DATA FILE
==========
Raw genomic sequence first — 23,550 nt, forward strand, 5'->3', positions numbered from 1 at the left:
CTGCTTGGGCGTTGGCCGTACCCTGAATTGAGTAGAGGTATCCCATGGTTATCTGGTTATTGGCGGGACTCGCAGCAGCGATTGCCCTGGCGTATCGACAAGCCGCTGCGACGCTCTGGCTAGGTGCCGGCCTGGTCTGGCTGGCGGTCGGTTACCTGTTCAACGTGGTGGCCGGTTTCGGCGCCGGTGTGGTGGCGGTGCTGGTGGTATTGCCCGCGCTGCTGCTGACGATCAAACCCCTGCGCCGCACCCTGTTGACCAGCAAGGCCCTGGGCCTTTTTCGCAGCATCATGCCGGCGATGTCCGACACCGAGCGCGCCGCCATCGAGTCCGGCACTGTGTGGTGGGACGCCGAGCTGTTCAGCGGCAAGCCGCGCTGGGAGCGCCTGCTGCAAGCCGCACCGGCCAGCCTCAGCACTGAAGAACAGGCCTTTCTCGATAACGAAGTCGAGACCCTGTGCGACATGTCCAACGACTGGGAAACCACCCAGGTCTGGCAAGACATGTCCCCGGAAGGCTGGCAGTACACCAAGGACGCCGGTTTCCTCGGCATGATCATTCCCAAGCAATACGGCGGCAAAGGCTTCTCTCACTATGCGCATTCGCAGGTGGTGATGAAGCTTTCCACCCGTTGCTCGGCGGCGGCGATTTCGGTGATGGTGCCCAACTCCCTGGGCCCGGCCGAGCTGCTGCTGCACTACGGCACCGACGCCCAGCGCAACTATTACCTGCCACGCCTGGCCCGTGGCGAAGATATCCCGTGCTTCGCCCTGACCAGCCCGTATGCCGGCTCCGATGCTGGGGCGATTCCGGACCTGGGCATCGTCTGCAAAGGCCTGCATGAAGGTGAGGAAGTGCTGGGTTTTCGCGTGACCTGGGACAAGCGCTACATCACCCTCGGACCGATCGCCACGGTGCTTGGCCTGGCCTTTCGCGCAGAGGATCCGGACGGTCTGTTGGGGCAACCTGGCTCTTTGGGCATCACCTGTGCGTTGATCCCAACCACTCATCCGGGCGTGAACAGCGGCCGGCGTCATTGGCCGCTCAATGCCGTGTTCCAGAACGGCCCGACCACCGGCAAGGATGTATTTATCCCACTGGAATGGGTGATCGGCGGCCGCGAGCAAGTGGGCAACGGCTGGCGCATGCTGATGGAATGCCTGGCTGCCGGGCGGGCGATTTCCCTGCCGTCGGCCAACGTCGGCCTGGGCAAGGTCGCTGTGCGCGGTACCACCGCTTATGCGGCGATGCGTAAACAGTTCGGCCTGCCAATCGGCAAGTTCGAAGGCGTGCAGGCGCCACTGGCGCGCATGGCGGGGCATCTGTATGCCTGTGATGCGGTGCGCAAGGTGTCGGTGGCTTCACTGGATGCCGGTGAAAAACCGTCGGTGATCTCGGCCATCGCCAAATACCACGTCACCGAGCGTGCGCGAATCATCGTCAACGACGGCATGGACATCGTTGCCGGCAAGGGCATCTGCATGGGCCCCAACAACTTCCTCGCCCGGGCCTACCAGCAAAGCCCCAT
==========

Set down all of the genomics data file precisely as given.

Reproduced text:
Raw genomic sequence first — 23,550 nt, forward strand, 5'->3', positions numbered from 1 at the left:
CTGCTTGGGCGTTGGCCGTACCCTGAATTGAGTAGAGGTATCCCATGGTTATCTGGTTATTGGCGGGACTCGCAGCAGCGATTGCCCTGGCGTATCGACAAGCCGCTGCGACGCTCTGGCTAGGTGCCGGCCTGGTCTGGCTGGCGGTCGGTTACCTGTTCAACGTGGTGGCCGGTTTCGGCGCCGGTGTGGTGGCGGTGCTGGTGGTATTGCCCGCGCTGCTGCTGACGATCAAACCCCTGCGCCGCACCCTGTTGACCAGCAAGGCCCTGGGCCTTTTTCGCAGCATCATGCCGGCGATGTCCGACACCGAGCGCGCCGCCATCGAGTCCGGCACTGTGTGGTGGGACGCCGAGCTGTTCAGCGGCAAGCCGCGCTGGGAGCGCCTGCTGCAAGCCGCACCGGCCAGCCTCAGCACTGAAGAACAGGCCTTTCTCGATAACGAAGTCGAGACCCTGTGCGACATGTCCAACGACTGGGAAACCACCCAGGTCTGGCAAGACATGTCCCCGGAAGGCTGGCAGTACACCAAGGACGCCGGTTTCCTCGGCATGATCATTCCCAAGCAATACGGCGGCAAAGGCTTCTCTCACTATGCGCATTCGCAGGTGGTGATGAAGCTTTCCACCCGTTGCTCGGCGGCGGCGATTTCGGTGATGGTGCCCAACTCCCTGGGCCCGGCCGAGCTGCTGCTGCACTACGGCACCGACGCCCAGCGCAACTATTACCTGCCACGCCTGGCCCGTGGCGAAGATATCCCGTGCTTCGCCCTGACCAGCCCGTATGCCGGCTCCGATGCTGGGGCGATTCCGGACCTGGGCATCGTCTGCAAAGGCCTGCATGAAGGTGAGGAAGTGCTGGGTTTTCGCGTGACCTGGGACAAGCGCTACATCACCCTCGGACCGATCGCCACGGTGCTTGGCCTGGCCTTTCGCGCAGAGGATCCGGACGGTCTGTTGGGGCAACCTGGCTCTTTGGGCATCACCTGTGCGTTGATCCCAACCACTCATCCGGGCGTGAACAGCGGCCGGCGTCATTGGCCGCTCAATGCCGTGTTCCAGAACGGCCCGACCACCGGCAAGGATGTATTTATCCCACTGGAATGGGTGATCGGCGGCCGCGAGCAAGTGGGCAACGGCTGGCGCATGCTGATGGAATGCCTGGCTGCCGGGCGGGCGATTTCCCTGCCGTCGGCCAACGTCGGCCTGGGCAAGGTCGCTGTGCGCGGTACCACCGCTTATGCGGCGATGCGTAAACAGTTCGGCCTGCCAATCGGCAAGTTCGAAGGCGTGCAGGCGCCACTGGCGCGCATGGCGGGGCATCTGTATGCCTGTGATGCGGTGCGCAAGGTGTCGGTGGCTTCACTGGATGCCGGTGAAAAACCGTCGGTGATCTCGGCCATCGCCAAATACCACGTCACCGAGCGTGCGCGAATCATCGTCAACGACGGCATGGACATCGTTGCCGGCAAGGGCATCTGCATGGGCCCCAACAACTTCCTCGCCCGGGCCTACCAGCAAAGCCCCAT